Saturday, August 31, 2013

Mapping the Latino Population Across the United States




The nation’s Hispanic population, while still anchored in its traditional settlement areas, continues to disperse across the U.S., according to a Pew Research Center analysis of U.S. Census Bureau data.

Today, the 100 largest counties by Hispanic population contain 71% of all Hispanics. Los Angeles County, CA alone contains 4.9 million Hispanics, or 9% of the nation’s Hispanic population. But the share of all Hispanics who live in these same counties has fallen from 75% in 2000 and 78% in 1990 (Fry, 2008), reflecting Hispanic population growth outside of these 100 counties. Half (52%) of those counties are in three states—California, Texas and Florida. Along with Arizona, New Mexico, New York, New Jersey and Illinois, these eight states contain three-quarters (74%) of the nation’s Latino population. But with the dispersal of the U.S. Latino population across the country, this share too is down from 79% in 2000 and 84% in 1990.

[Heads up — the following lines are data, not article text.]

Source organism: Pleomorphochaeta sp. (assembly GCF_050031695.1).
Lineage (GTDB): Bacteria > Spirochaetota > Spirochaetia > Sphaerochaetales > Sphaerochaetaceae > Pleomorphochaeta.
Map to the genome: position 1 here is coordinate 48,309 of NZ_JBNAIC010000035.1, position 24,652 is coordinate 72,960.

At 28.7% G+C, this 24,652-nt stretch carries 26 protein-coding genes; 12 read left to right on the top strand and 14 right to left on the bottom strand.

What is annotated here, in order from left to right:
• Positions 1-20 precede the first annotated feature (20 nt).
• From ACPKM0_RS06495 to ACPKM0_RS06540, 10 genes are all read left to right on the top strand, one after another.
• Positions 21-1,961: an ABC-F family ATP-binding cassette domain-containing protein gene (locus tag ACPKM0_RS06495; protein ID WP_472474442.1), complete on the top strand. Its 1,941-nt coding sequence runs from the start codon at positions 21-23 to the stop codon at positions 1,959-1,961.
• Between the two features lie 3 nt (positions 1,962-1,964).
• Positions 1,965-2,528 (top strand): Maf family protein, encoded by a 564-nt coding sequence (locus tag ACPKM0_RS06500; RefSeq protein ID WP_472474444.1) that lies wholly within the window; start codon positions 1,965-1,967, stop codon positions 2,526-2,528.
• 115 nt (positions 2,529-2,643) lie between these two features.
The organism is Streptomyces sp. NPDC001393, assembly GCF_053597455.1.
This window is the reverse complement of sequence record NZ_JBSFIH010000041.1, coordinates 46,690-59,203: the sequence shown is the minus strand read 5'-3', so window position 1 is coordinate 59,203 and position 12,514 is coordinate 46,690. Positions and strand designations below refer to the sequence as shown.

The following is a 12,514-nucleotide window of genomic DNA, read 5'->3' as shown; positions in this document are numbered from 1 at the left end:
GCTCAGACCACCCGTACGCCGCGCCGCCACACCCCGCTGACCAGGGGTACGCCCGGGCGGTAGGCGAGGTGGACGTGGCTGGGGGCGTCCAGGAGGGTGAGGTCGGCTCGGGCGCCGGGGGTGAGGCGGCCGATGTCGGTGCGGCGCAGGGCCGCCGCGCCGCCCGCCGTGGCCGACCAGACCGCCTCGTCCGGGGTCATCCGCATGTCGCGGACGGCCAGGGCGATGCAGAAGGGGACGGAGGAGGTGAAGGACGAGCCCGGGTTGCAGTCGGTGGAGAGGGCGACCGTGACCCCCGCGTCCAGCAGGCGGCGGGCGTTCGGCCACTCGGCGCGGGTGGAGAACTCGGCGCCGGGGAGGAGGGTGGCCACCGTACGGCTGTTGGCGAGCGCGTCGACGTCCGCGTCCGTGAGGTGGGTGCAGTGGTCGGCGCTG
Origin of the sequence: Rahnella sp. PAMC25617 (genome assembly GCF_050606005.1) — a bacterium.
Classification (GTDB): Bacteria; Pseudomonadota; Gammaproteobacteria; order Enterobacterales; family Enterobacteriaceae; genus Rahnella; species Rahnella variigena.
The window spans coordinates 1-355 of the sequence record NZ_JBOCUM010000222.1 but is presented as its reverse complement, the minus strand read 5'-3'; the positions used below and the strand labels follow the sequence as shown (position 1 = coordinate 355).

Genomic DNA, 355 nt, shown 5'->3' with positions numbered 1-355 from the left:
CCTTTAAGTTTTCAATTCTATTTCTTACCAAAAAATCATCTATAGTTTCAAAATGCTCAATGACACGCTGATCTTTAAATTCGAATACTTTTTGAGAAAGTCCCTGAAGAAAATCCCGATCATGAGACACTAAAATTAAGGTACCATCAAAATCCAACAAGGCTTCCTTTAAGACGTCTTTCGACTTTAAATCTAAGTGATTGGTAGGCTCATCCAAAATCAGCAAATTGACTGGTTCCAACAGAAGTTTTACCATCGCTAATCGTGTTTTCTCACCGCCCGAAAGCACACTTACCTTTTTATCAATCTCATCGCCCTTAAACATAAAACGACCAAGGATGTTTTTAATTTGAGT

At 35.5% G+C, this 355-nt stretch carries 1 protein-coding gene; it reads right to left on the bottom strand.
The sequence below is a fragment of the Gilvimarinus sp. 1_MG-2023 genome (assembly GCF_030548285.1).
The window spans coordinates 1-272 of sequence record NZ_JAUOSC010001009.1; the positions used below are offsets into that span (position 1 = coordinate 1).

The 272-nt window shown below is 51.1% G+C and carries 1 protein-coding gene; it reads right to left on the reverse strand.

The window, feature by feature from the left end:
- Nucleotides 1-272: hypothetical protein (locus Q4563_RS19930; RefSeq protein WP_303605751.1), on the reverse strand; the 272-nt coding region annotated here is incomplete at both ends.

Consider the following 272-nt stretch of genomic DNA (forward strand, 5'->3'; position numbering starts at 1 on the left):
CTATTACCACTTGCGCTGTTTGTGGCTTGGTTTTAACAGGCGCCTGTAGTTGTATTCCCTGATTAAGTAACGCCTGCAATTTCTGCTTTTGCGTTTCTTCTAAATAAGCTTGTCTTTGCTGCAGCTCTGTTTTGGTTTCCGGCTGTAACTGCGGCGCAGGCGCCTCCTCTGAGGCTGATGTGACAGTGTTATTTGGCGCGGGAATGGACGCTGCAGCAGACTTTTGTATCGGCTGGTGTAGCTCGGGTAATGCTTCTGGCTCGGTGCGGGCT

The geographic settlement patterns are to some degree aligned with the diverse countries of origin of the Hispanic population. For example, Mexican origin Hispanics are the dominant group in the Los Angeles-Long Beach metropolitan area, making up 78% of the area’s Hispanics. They are also the dominant group in many metropolitan areas in the border states of Arizona, California, New Mexico and Texas. But along the East Coast the composition of Hispanic origin groups differs. In the New York-New Jersey metropolitan area, Puerto Ricans and Dominicans are the dominant Hispanic origin groups. In Miami-Hialeah, FL, Cubans are the dominant Hispanic group and in the Washington, D.C. metropolitan areas, Salvadorans are the largest Hispanic origin group among that area’s Hispanics. Nationally, Mexicans are the largest Hispanic origin group, making up 64.6% of all Hispanics.


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